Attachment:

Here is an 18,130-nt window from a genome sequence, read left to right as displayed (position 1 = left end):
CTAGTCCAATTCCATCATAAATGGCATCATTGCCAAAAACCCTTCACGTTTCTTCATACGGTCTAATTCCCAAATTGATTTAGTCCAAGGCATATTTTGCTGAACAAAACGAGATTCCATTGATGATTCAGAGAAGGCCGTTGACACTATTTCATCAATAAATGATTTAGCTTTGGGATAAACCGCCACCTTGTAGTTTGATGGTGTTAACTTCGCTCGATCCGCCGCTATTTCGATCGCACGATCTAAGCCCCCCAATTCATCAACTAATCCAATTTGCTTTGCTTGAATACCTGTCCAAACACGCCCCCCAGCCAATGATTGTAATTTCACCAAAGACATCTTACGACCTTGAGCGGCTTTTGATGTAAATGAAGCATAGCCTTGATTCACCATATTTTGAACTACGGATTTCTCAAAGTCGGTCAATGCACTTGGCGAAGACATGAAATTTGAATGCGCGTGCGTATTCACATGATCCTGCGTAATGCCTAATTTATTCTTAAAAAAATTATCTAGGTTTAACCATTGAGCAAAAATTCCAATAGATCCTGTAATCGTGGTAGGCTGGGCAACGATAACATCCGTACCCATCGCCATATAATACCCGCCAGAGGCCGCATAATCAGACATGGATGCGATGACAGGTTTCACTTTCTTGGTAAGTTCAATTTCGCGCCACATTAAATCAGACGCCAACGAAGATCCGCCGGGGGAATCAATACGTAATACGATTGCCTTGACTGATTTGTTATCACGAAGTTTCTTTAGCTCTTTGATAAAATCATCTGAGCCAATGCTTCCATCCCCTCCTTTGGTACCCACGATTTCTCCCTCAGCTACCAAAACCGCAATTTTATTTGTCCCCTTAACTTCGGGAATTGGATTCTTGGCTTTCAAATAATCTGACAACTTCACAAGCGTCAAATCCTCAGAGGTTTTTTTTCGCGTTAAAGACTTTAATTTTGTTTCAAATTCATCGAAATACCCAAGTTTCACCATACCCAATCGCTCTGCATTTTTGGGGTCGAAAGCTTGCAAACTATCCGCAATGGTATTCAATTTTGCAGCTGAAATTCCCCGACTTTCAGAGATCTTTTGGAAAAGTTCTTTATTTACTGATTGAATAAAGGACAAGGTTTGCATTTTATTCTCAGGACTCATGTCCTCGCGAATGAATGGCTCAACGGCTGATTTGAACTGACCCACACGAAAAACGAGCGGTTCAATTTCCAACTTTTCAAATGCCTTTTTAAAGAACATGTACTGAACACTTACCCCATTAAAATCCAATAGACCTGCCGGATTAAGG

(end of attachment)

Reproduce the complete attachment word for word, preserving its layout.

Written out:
Here is an 18,130-nt window from a genome sequence, read left to right as displayed (position 1 = left end):
CTAGTCCAATTCCATCATAAATGGCATCATTGCCAAAAACCCTTCACGTTTCTTCATACGGTCTAATTCCCAAATTGATTTAGTCCAAGGCATATTTTGCTGAACAAAACGAGATTCCATTGATGATTCAGAGAAGGCCGTTGACACTATTTCATCAATAAATGATTTAGCTTTGGGATAAACCGCCACCTTGTAGTTTGATGGTGTTAACTTCGCTCGATCCGCCGCTATTTCGATCGCACGATCTAAGCCCCCCAATTCATCAACTAATCCAATTTGCTTTGCTTGAATACCTGTCCAAACACGCCCCCCAGCCAATGATTGTAATTTCACCAAAGACATCTTACGACCTTGAGCGGCTTTTGATGTAAATGAAGCATAGCCTTGATTCACCATATTTTGAACTACGGATTTCTCAAAGTCGGTCAATGCACTTGGCGAAGACATGAAATTTGAATGCGCGTGCGTATTCACATGATCCTGCGTAATGCCTAATTTATTCTTAAAAAAATTATCTAGGTTTAACCATTGAGCAAAAATTCCAATAGATCCTGTAATCGTGGTAGGCTGGGCAACGATAACATCCGTACCCATCGCCATATAATACCCGCCAGAGGCCGCATAATCAGACATGGATGCGATGACAGGTTTCACTTTCTTGGTAAGTTCAATTTCGCGCCACATTAAATCAGACGCCAACGAAGATCCGCCGGGGGAATCAATACGTAATACGATTGCCTTGACTGATTTGTTATCACGAAGTTTCTTTAGCTCTTTGATAAAATCATCTGAGCCAATGCTTCCATCCCCTCCTTTGGTACCCACGATTTCTCCCTCAGCTACCAAAACCGCAATTTTATTTGTCCCCTTAACTTCGGGAATTGGATTCTTGGCTTTCAAATAATCTGACAACTTCACAAGCGTCAAATCCTCAGAGGTTTTTTTTCGCGTTAAAGACTTTAATTTTGTTTCAAATTCATCGAAATACCCAAGTTTCACCATACCCAATCGCTCTGCATTTTTGGGGTCGAAAGCTTGCAAACTATCCGCAATGGTATTCAATTTTGCAGCTGAAATTCCCCGACTTTCAGAGATCTTTTGGAAAAGTTCTTTATTTACTGATTGAATAAAGGACAAGGTTTGCATTTTATTCTCAGGACTCATGTCCTCGCGAATGAATGGCTCAACGGCTGATTTGAACTGACCCACACGAAAAACGAGCGGTTCAATTTCCAACTTTTCAAATGCCTTTTTAAAGAACATGTACTGAACACTTACCCCATTAAAATCCAATAGACCTGCCGGATTAAGG